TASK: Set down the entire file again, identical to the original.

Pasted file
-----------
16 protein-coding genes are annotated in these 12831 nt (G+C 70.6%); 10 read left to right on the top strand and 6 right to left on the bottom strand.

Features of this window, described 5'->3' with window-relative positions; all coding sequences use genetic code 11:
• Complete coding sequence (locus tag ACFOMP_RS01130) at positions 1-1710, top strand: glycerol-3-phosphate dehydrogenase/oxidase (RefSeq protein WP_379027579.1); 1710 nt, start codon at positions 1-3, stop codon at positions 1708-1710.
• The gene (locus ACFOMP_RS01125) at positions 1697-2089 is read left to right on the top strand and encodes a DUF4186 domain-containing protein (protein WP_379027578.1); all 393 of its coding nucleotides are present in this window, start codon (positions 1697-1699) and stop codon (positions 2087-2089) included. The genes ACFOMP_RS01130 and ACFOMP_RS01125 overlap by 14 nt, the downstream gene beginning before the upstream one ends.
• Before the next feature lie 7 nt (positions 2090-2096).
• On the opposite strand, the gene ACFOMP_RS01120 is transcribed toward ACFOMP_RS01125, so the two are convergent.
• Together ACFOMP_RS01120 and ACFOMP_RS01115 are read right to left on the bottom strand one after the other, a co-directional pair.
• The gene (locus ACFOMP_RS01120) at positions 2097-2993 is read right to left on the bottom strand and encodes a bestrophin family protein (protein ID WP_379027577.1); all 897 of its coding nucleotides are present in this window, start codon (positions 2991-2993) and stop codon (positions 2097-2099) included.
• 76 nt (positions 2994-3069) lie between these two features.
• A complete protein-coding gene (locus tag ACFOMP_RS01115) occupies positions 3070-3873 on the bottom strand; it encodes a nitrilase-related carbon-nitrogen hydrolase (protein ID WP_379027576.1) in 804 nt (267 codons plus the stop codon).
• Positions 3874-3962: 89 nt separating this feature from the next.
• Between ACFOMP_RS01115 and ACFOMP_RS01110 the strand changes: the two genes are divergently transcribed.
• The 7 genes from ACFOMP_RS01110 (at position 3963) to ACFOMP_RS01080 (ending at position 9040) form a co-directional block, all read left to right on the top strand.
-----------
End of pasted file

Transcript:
16 protein-coding genes are annotated in these 12831 nt (G+C 70.6%); 10 read left to right on the top strand and 6 right to left on the bottom strand.

Features of this window, described 5'->3' with window-relative positions; all coding sequences use genetic code 11:
• Complete coding sequence (locus tag ACFOMP_RS01130) at positions 1-1710, top strand: glycerol-3-phosphate dehydrogenase/oxidase (RefSeq protein WP_379027579.1); 1710 nt, start codon at positions 1-3, stop codon at positions 1708-1710.
• The gene (locus ACFOMP_RS01125) at positions 1697-2089 is read left to right on the top strand and encodes a DUF4186 domain-containing protein (protein WP_379027578.1); all 393 of its coding nucleotides are present in this window, start codon (positions 1697-1699) and stop codon (positions 2087-2089) included. The genes ACFOMP_RS01130 and ACFOMP_RS01125 overlap by 14 nt, the downstream gene beginning before the upstream one ends.
• Before the next feature lie 7 nt (positions 2090-2096).
• On the opposite strand, the gene ACFOMP_RS01120 is transcribed toward ACFOMP_RS01125, so the two are convergent.
• Together ACFOMP_RS01120 and ACFOMP_RS01115 are read right to left on the bottom strand one after the other, a co-directional pair.
• The gene (locus ACFOMP_RS01120) at positions 2097-2993 is read right to left on the bottom strand and encodes a bestrophin family protein (protein ID WP_379027577.1); all 897 of its coding nucleotides are present in this window, start codon (positions 2991-2993) and stop codon (positions 2097-2099) included.
• 76 nt (positions 2994-3069) lie between these two features.
• A complete protein-coding gene (locus tag ACFOMP_RS01115) occupies positions 3070-3873 on the bottom strand; it encodes a nitrilase-related carbon-nitrogen hydrolase (protein ID WP_379027576.1) in 804 nt (267 codons plus the stop codon).
• Positions 3874-3962: 89 nt separating this feature from the next.
• Between ACFOMP_RS01115 and ACFOMP_RS01110 the strand changes: the two genes are divergently transcribed.
• The 7 genes from ACFOMP_RS01110 (at position 3963) to ACFOMP_RS01080 (ending at position 9040) form a co-directional block, all read left to right on the top strand.